Thursday, 10 October 2013

Justin timberlake childhood

Justin timberlake childhood
Justin timberlake childhood,  It was business as usual at the White House on Tuesday, with President Obama's dog Bo darting out to the lawn, another press conference about the budget in the briefing room and another impassioned group of protesters outside the gates. But for a few lucky students, it was a chance to learn about the history and importance of Memphis soul in American music — and to be in the same room as Justin Timberlake.

Timberlake, wearing a Members Only-style black jacket and dark brown jeans, confessed that his admiration for Al Green, who was supposed to share the bill at tonight's In Performance at the White House show but was forced to cancel because of a back injury, goes as far back as childhood. He also shared the back story of how Green helped him save the 2009 Grammy Awards show after Chris Brown and Rihanna canceled their performance.

"I grew up singing in church, and when I was about 10, I found out that Rev. Green just lived down the street from me (in Memphis)," Timberlake said. "I would go (to a corner market) just to see the reverend come by."

Fast-forward to the Grammys. "I came into my dressing room after sound check and saw that everyone who was there was looking at me like I owed them money. They asked if I could play another song. And this is probably 2½ hours before we start the Grammys. We pulled a list of people out that would be presenting and I look, and it was serendipity at its finest. Who do I see? The Rev. Al Green.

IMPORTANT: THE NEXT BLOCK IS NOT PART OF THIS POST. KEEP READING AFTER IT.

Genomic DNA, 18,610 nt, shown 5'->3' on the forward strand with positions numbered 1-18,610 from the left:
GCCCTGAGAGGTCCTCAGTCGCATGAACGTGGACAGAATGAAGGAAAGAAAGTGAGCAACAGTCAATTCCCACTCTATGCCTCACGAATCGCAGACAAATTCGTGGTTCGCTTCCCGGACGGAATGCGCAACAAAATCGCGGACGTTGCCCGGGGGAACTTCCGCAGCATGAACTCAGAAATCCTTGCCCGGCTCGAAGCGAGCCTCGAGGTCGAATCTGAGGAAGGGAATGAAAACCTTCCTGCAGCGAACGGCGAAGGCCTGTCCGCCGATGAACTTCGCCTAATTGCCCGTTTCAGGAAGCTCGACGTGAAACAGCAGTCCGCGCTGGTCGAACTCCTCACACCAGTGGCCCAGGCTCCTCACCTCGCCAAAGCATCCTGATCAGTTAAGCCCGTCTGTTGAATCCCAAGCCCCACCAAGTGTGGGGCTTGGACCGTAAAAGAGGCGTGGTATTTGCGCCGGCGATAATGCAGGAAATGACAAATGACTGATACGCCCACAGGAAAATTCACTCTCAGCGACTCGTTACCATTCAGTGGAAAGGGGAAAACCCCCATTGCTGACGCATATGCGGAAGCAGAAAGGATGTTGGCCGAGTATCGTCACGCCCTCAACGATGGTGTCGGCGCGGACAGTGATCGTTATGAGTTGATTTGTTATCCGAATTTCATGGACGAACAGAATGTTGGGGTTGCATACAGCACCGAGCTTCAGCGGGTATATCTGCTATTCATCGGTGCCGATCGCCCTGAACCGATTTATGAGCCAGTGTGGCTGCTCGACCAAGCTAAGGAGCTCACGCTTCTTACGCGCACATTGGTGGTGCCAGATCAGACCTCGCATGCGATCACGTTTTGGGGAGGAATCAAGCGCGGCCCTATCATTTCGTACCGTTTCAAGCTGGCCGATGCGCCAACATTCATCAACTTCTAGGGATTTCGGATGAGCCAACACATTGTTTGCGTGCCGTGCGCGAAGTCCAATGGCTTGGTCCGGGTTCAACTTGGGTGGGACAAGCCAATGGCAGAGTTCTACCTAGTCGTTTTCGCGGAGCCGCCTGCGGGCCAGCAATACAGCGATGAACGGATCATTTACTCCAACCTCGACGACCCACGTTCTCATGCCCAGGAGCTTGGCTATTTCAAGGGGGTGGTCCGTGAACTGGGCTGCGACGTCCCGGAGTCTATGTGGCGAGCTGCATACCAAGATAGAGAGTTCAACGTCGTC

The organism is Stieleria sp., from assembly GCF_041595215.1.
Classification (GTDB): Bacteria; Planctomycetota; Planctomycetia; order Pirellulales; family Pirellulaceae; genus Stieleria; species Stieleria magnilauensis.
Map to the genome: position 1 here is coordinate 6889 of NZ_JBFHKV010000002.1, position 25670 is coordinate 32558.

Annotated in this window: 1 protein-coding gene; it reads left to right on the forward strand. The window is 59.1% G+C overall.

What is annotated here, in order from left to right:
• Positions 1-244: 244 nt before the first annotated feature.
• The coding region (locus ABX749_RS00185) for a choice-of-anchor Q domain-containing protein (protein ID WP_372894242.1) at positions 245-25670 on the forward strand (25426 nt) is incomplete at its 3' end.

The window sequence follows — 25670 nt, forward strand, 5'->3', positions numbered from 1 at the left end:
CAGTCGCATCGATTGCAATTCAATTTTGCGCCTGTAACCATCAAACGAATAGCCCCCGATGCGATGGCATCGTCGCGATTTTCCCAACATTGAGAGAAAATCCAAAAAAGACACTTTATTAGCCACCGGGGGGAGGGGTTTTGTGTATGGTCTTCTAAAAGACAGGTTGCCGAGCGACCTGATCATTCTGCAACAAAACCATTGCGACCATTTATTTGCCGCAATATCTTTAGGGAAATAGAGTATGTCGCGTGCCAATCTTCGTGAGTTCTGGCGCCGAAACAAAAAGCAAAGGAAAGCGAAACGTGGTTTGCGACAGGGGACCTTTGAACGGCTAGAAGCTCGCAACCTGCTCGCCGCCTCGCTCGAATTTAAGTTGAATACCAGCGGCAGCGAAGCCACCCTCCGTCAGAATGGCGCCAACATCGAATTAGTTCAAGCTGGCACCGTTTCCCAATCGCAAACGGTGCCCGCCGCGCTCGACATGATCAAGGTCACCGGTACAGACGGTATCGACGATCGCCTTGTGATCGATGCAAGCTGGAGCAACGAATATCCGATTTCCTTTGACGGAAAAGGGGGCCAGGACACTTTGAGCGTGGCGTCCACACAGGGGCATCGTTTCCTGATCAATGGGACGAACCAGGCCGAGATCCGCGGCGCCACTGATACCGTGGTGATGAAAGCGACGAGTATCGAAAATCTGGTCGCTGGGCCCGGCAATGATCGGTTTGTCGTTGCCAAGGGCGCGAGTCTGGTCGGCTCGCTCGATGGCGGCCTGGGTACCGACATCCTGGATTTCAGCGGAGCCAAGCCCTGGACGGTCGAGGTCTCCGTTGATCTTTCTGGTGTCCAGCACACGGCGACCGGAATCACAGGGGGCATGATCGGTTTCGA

"I saw Keith Urban walking down the hallway, I grabbed him and asked him to do 12-16 bars for a solo. I saw Boyz II Men on the list, and I said, 'Get them on the phone.' So now we've gotten everybody lined up, but no one has spoken to Al Green. At this point, it's an hour and a half before we go live, we go on stage to start rehearsing the song, with hopes that someone would get a hold of him. Right before the doors opened, you see this mink coat coming down from the rafters almost like an angel. He comes running onto the stage, and he said, "It's so good to see you, I'm sorry I'm late. When they called me, I was in the tub."

"So not only am I taken aback from his entrance but now I have this visual of a holy bath filled with bubbles and the Rev. Al Green gets a phone call and he runs into his closet — this is how my sketch-comedy mind works — and comes out like Clark Kent like Superman, but in a mink coat.

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